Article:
Today’s Writing Prompt
You need to make a major change in your life. Do you make it all at once, cold turkey style, or incrementally?
I felt that today’s daily prompt was appropriate for me because, as I mentioned at the start of this year, I’m going to have to make one big change to my life in 2013. It’s been a while since I talked openly about it but, it remains certain that I am going to lose my current workshop sometime this year. Threats of an impending or immediate upheaval have eased after a proposed move in to a new living space of my own failed to come in to fruition (the landlord took it off the market). Looking around, there isn’t anything else currently that I can easily afford by myself. So, for an indefinite while to come, I’m staying put at mum’s house and I’m holding on to my workshop.
The timeworn workshop at the Eli Whitney Museum. (Photo credit: Wikipedia)
That isn’t meant to imply that I’m keeping this workshop for good. Mum’s situation hasn’t changed and she will be looking to sell up this year, regardless of whether I stay or where I go.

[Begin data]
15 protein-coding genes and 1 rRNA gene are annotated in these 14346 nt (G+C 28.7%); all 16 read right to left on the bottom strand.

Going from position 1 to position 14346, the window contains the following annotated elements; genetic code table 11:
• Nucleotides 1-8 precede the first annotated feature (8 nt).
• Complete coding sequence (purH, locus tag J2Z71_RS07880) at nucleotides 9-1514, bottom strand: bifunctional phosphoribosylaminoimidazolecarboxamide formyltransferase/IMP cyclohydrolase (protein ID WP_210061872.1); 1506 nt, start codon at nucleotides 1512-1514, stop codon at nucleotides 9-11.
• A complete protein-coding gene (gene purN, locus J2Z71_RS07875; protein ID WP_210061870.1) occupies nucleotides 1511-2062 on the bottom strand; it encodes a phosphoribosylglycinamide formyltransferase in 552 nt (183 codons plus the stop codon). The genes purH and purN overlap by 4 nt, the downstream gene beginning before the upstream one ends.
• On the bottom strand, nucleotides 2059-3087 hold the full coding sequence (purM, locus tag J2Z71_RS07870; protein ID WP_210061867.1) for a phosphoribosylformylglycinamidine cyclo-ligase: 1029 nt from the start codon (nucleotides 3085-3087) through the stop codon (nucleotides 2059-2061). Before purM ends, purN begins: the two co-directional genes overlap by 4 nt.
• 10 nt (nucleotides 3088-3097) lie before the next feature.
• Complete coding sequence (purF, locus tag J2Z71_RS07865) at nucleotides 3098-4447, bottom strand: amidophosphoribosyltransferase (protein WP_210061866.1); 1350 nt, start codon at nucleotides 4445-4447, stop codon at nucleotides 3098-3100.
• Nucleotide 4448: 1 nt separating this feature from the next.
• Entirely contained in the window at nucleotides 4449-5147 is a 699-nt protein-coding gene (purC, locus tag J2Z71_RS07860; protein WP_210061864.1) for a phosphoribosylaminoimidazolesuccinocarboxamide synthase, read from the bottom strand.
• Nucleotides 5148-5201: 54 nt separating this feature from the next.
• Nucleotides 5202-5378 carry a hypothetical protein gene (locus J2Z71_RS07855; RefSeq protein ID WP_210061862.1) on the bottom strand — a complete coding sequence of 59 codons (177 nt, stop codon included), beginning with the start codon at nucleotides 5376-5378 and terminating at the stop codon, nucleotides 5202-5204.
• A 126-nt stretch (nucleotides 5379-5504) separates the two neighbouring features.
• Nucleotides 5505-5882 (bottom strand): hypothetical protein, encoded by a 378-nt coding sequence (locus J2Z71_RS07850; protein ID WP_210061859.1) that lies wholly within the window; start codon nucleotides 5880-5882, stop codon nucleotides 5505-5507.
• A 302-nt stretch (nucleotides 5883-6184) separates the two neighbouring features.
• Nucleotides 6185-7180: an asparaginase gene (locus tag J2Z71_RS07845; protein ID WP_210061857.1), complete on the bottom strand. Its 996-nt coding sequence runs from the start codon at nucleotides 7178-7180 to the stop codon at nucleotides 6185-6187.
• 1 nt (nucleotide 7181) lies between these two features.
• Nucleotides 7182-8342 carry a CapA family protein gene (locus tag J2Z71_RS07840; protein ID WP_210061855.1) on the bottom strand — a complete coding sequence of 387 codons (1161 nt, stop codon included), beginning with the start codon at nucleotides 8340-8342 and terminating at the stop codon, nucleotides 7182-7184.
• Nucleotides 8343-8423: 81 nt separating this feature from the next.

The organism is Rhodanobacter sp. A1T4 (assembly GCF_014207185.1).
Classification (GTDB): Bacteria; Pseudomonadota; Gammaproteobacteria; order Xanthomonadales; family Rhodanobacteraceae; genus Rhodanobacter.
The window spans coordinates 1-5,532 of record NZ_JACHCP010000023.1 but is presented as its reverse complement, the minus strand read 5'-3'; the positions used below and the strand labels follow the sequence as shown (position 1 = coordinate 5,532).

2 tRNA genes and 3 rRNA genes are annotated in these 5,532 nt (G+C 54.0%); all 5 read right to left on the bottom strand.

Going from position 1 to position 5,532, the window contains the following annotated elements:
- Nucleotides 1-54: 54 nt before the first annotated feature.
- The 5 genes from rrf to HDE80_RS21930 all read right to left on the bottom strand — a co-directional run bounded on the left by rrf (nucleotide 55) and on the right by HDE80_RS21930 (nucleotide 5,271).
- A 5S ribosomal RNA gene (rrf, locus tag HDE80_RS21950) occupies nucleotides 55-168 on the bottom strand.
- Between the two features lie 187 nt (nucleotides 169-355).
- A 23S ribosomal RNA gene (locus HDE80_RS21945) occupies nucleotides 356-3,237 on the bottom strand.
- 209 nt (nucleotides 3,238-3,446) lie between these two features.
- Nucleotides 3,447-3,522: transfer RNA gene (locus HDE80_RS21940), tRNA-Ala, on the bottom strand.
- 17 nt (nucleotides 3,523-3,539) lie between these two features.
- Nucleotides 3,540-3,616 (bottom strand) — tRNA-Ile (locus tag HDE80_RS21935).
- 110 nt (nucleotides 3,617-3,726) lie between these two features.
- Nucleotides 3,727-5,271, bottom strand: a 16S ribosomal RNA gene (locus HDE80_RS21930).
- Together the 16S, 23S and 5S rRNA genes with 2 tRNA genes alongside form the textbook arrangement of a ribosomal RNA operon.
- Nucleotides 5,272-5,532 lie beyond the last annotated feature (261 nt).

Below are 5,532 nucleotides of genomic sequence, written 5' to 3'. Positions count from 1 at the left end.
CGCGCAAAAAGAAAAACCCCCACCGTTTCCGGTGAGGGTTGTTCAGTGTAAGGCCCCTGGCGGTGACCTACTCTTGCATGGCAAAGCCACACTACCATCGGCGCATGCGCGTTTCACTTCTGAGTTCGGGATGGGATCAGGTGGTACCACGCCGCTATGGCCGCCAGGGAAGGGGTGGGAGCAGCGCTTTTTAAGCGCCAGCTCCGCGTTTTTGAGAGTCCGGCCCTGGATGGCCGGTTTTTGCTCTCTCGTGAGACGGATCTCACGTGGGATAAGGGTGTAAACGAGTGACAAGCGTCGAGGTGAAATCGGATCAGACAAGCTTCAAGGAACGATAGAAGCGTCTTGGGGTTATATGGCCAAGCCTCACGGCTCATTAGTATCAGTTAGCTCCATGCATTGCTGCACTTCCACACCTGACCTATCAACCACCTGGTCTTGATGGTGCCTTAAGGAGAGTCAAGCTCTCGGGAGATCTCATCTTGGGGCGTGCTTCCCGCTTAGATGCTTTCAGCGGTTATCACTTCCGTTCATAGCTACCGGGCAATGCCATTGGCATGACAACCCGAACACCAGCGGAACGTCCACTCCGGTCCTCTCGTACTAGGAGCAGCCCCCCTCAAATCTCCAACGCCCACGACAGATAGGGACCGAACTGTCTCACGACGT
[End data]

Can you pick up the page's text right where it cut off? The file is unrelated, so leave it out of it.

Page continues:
I cannot imagine the level of stress involved in having to shift or sell all of my woodworking kit in one go. Some of those machines are large and over-powering towards the average human back. I’ve said before that I’ll be hanging on to my hand tools and as many portable power tools as I can carry. Even the prospect of simply buying a couple of storage boxes (I guesstimate three of them) becomes a daunting thought, associated to the realisation of ‘saying goodbye’.
English: Fordyce Joiner’s Workshop The interior of the workshop, crammed with tools, work in progress, items for sale and museum pieces. (Photo credit: Wikipedia)
That’s why I’m attempting to do this in stages; leaving the largest (and most useful) items until the very end. It may not be the most economical or beneficial mode to suit someone who’s looking to buy, say, one power tool and my 6ft-tall bandsaw (which will need to be collected) but, it’s one heck of a weight off of my own mind. Sometimes, we need to do what’s best for ourselves, even if it may seem a little selfish in our own minds. I’m as guilty as the next person of placing others high and far ahead of my own needs.
Workshop North wall [but not mine!!]. (Photo credit: Derek Lyons)
Another benefit to doing it this way is that I do still get to use my machinery for the remainder of my time in this current workshop. I’m more concerned with making the most of the finite opportunities I’m left with than I am with thoughts of finding my new working space (or, even, a safe and convenient area for secure storage).